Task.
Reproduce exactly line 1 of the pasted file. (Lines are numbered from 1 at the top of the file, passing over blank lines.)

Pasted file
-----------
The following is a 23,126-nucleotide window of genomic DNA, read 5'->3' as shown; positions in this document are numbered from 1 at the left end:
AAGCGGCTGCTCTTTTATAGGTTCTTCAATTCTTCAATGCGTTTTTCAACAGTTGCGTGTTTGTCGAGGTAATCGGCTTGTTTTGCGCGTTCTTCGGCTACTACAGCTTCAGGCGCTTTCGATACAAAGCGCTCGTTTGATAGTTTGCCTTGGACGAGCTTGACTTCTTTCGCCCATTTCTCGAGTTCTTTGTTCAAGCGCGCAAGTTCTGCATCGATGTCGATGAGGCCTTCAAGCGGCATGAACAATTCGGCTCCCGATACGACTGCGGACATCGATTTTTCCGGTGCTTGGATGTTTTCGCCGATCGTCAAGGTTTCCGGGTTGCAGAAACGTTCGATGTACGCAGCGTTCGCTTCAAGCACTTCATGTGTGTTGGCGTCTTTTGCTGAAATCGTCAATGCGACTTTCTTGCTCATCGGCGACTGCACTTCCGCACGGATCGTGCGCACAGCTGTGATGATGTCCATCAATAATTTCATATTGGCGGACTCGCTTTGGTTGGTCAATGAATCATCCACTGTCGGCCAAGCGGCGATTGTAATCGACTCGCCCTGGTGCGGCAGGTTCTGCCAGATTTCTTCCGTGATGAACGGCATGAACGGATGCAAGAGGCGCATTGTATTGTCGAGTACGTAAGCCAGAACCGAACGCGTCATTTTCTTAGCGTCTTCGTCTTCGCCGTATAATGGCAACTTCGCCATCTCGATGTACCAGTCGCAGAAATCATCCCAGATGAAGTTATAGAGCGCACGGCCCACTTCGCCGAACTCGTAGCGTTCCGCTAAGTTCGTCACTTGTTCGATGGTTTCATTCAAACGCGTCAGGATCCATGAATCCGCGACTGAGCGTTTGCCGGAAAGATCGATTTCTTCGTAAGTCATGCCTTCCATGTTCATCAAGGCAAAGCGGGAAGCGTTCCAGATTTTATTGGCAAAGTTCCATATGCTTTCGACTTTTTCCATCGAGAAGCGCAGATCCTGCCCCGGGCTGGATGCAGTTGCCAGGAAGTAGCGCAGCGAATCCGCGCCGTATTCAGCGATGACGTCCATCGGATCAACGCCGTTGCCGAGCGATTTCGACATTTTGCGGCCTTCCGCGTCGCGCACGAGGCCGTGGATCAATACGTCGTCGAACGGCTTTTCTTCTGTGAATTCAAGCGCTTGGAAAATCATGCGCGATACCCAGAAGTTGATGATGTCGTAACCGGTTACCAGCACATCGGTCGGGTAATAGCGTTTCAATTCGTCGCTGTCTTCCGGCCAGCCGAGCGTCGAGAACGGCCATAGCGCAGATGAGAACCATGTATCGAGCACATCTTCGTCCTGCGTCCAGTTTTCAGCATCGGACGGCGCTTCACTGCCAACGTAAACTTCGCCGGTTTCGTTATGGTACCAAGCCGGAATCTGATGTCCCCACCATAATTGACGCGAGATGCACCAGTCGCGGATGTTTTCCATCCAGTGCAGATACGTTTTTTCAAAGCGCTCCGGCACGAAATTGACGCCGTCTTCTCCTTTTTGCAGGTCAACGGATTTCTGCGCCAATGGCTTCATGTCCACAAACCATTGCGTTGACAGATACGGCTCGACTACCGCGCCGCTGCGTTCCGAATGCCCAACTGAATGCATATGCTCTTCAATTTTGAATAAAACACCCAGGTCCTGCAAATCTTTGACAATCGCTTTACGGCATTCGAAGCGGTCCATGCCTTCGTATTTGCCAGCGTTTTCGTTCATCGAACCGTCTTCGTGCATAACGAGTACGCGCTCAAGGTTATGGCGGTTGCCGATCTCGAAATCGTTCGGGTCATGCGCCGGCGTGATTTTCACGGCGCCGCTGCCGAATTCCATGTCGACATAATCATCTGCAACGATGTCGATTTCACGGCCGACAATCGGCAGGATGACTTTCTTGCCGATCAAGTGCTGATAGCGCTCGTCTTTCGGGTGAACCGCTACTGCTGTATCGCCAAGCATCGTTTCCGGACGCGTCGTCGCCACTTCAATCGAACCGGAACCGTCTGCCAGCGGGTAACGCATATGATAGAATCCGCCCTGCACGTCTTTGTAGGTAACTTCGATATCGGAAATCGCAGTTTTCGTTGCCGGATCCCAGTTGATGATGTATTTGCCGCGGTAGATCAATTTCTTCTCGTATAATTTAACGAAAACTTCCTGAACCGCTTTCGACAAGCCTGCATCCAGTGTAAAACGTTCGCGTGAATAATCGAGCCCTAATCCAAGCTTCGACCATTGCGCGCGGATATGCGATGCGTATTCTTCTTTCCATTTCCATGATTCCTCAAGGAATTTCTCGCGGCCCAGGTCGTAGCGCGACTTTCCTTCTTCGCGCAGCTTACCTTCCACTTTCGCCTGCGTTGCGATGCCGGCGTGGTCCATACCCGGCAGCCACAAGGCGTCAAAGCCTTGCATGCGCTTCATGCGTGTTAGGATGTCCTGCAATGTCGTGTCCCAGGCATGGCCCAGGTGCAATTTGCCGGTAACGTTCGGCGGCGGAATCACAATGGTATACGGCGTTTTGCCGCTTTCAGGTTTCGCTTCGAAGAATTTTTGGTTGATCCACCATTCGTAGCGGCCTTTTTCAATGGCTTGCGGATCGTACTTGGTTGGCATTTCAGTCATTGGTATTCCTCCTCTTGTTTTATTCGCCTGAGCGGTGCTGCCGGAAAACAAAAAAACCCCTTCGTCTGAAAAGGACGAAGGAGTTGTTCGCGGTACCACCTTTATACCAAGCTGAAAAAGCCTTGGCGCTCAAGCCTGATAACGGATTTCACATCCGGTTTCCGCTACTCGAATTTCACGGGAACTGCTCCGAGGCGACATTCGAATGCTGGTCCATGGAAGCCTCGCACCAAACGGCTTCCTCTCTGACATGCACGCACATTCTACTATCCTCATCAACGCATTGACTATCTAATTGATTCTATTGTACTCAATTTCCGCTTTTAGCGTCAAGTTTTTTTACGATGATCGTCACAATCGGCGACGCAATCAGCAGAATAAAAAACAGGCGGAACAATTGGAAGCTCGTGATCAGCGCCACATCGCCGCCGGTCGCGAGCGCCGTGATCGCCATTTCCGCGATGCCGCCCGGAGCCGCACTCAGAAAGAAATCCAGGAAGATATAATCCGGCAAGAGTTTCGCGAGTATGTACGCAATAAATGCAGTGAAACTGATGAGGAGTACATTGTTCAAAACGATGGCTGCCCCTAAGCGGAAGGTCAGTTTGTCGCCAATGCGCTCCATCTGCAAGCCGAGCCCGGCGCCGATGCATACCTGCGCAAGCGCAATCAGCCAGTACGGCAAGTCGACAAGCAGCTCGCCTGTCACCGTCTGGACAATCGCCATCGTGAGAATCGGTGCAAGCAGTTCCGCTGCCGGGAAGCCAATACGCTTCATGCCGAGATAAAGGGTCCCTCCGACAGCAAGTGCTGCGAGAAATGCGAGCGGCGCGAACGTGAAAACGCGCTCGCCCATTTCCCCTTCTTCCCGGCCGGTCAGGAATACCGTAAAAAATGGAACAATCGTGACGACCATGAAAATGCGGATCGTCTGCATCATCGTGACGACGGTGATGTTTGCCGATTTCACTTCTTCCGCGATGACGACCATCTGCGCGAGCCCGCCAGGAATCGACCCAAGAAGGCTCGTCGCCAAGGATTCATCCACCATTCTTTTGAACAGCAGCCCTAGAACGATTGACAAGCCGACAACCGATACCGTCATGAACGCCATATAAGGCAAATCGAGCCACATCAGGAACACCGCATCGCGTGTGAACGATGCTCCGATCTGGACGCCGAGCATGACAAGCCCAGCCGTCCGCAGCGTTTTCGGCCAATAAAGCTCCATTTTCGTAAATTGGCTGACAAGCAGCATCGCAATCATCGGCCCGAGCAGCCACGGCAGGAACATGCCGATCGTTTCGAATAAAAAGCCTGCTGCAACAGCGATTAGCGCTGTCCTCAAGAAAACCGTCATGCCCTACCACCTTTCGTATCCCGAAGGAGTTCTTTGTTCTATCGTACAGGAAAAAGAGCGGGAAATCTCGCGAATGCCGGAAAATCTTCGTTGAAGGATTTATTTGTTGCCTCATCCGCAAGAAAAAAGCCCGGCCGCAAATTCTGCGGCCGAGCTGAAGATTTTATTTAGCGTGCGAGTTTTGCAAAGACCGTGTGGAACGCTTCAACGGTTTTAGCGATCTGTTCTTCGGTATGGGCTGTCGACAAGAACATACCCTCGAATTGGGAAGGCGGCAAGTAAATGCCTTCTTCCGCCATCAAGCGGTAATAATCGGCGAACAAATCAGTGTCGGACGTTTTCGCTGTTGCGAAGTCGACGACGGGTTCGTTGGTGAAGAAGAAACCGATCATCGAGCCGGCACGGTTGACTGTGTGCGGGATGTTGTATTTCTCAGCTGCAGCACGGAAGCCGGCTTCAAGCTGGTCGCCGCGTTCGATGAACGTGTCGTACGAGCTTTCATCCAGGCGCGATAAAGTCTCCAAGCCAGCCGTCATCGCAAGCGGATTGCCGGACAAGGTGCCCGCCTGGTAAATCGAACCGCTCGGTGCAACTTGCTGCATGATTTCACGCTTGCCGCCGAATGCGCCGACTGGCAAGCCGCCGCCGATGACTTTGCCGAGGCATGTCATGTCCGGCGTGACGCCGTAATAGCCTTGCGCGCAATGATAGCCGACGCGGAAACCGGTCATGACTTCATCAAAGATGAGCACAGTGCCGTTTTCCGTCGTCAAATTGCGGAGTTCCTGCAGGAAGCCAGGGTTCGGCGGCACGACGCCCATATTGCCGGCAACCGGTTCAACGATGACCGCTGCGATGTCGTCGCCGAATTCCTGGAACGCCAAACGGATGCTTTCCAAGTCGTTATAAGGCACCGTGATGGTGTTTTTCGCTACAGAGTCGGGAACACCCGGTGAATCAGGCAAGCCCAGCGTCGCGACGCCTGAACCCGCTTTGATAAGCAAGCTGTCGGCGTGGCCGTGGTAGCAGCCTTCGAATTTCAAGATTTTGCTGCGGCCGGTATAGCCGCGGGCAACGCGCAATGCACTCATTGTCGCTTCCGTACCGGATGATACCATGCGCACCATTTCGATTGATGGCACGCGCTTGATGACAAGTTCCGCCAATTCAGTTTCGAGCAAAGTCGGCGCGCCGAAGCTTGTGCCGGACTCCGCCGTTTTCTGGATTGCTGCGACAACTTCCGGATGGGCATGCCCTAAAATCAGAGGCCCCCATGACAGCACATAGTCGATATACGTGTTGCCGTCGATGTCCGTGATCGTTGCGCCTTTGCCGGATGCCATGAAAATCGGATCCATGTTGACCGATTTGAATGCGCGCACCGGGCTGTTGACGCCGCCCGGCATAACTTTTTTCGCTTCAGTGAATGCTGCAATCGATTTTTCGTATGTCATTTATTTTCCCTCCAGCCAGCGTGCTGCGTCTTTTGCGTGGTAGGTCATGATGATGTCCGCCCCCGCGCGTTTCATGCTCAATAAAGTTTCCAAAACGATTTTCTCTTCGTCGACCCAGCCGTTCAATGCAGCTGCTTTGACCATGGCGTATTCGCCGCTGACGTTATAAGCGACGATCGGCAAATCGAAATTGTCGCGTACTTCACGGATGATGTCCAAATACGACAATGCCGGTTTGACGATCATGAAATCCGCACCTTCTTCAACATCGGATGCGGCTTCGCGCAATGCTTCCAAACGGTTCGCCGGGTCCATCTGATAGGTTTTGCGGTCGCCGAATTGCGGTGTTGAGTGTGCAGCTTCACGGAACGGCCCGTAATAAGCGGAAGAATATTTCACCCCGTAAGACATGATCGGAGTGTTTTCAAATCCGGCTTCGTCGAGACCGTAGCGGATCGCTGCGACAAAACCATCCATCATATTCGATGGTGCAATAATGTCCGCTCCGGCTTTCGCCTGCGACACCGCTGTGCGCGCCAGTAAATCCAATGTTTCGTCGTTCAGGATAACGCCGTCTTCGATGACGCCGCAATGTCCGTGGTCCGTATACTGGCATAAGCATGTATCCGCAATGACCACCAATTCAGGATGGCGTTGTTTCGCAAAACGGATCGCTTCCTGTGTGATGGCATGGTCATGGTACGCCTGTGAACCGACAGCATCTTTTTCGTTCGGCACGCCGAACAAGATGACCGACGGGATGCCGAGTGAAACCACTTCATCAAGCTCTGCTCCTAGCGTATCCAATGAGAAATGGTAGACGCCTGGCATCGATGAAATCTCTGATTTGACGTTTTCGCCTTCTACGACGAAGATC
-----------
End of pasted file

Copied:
The following is a 23,126-nucleotide window of genomic DNA, read 5'->3' as shown; positions in this document are numbered from 1 at the left end: